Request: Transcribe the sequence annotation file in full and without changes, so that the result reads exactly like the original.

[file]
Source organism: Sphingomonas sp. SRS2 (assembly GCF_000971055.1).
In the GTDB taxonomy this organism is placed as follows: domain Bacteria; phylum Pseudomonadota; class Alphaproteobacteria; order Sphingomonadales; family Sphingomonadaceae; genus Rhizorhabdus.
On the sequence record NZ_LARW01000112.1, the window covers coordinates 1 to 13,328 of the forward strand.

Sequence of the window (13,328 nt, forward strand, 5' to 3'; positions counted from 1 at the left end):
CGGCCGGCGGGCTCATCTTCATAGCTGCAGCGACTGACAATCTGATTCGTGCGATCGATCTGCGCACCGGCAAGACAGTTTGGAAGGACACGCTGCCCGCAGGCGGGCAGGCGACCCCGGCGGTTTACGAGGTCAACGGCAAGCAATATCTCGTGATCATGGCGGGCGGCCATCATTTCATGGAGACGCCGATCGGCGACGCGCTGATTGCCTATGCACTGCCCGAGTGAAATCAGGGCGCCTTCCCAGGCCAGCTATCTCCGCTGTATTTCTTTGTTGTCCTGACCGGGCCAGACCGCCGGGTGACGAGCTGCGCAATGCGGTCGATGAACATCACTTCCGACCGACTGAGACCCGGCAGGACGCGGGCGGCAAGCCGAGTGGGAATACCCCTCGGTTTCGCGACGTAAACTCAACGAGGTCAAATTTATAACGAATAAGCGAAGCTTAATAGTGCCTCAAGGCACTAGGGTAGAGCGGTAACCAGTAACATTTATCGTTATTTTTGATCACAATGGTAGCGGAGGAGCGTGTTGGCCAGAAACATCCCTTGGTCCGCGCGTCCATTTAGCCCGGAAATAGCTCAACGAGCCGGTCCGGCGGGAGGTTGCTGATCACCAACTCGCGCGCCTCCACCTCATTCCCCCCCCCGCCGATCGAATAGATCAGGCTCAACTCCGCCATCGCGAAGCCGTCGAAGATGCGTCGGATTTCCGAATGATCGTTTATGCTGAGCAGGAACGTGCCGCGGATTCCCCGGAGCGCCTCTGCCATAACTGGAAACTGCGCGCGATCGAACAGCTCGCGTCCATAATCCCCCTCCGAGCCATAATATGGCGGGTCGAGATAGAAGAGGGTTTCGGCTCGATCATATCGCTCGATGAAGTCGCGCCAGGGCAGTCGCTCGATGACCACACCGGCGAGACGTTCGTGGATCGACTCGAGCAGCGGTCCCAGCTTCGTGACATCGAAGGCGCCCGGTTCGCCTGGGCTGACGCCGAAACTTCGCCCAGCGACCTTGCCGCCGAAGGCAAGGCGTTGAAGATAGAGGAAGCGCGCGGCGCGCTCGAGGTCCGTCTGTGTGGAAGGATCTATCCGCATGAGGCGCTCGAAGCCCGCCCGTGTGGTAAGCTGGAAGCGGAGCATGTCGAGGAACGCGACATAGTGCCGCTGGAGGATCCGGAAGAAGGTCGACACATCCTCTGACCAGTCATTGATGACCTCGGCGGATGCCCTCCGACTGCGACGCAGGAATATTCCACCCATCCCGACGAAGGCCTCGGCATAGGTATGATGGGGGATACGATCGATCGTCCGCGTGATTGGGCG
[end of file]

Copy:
Source organism: Sphingomonas sp. SRS2 (assembly GCF_000971055.1).
In the GTDB taxonomy this organism is placed as follows: domain Bacteria; phylum Pseudomonadota; class Alphaproteobacteria; order Sphingomonadales; family Sphingomonadaceae; genus Rhizorhabdus.
On the sequence record NZ_LARW01000112.1, the window covers coordinates 1 to 13,328 of the forward strand.

Sequence of the window (13,328 nt, forward strand, 5' to 3'; positions counted from 1 at the left end):
CGGCCGGCGGGCTCATCTTCATAGCTGCAGCGACTGACAATCTGATTCGTGCGATCGATCTGCGCACCGGCAAGACAGTTTGGAAGGACACGCTGCCCGCAGGCGGGCAGGCGACCCCGGCGGTTTACGAGGTCAACGGCAAGCAATATCTCGTGATCATGGCGGGCGGCCATCATTTCATGGAGACGCCGATCGGCGACGCGCTGATTGCCTATGCACTGCCCGAGTGAAATCAGGGCGCCTTCCCAGGCCAGCTATCTCCGCTGTATTTCTTTGTTGTCCTGACCGGGCCAGACCGCCGGGTGACGAGCTGCGCAATGCGGTCGATGAACATCACTTCCGACCGACTGAGACCCGGCAGGACGCGGGCGGCAAGCCGAGTGGGAATACCCCTCGGTTTCGCGACGTAAACTCAACGAGGTCAAATTTATAACGAATAAGCGAAGCTTAATAGTGCCTCAAGGCACTAGGGTAGAGCGGTAACCAGTAACATTTATCGTTATTTTTGATCACAATGGTAGCGGAGGAGCGTGTTGGCCAGAAACATCCCTTGGTCCGCGCGTCCATTTAGCCCGGAAATAGCTCAACGAGCCGGTCCGGCGGGAGGTTGCTGATCACCAACTCGCGCGCCTCCACCTCATTCCCCCCCCCGCCGATCGAATAGATCAGGCTCAACTCCGCCATCGCGAAGCCGTCGAAGATGCGTCGGATTTCCGAATGATCGTTTATGCTGAGCAGGAACGTGCCGCGGATTCCCCGGAGCGCCTCTGCCATAACTGGAAACTGCGCGCGATCGAACAGCTCGCGTCCATAATCCCCCTCCGAGCCATAATATGGCGGGTCGAGATAGAAGAGGGTTTCGGCTCGATCATATCGCTCGATGAAGTCGCGCCAGGGCAGTCGCTCGATGACCACACCGGCGAGACGTTCGTGGATCGACTCGAGCAGCGGTCCCAGCTTCGTGACATCGAAGGCGCCCGGTTCGCCTGGGCTGACGCCGAAACTTCGCCCAGCGACCTTGCCGCCGAAGGCAAGGCGTTGAAGATAGAGGAAGCGCGCGGCGCGCTCGAGGTCCGTCTGTGTGGAAGGATCTATCCGCATGAGGCGCTCGAAGCCCGCCCGTGTGGTAAGCTGGAAGCGGAGCATGTCGAGGAACGCGACATAGTGCCGCTGGAGGATCCGGAAGAAGGTCGACACATCCTCTGACCAGTCATTGATGACCTCGGCGGATGCCCTCCGACTGCGACGCAGGAATATTCCACCCATCCCGACGAAGGCCTCGGCATAGGTATGATGGGGGATACGATCGATCGTCCGCGTGATTGGGCG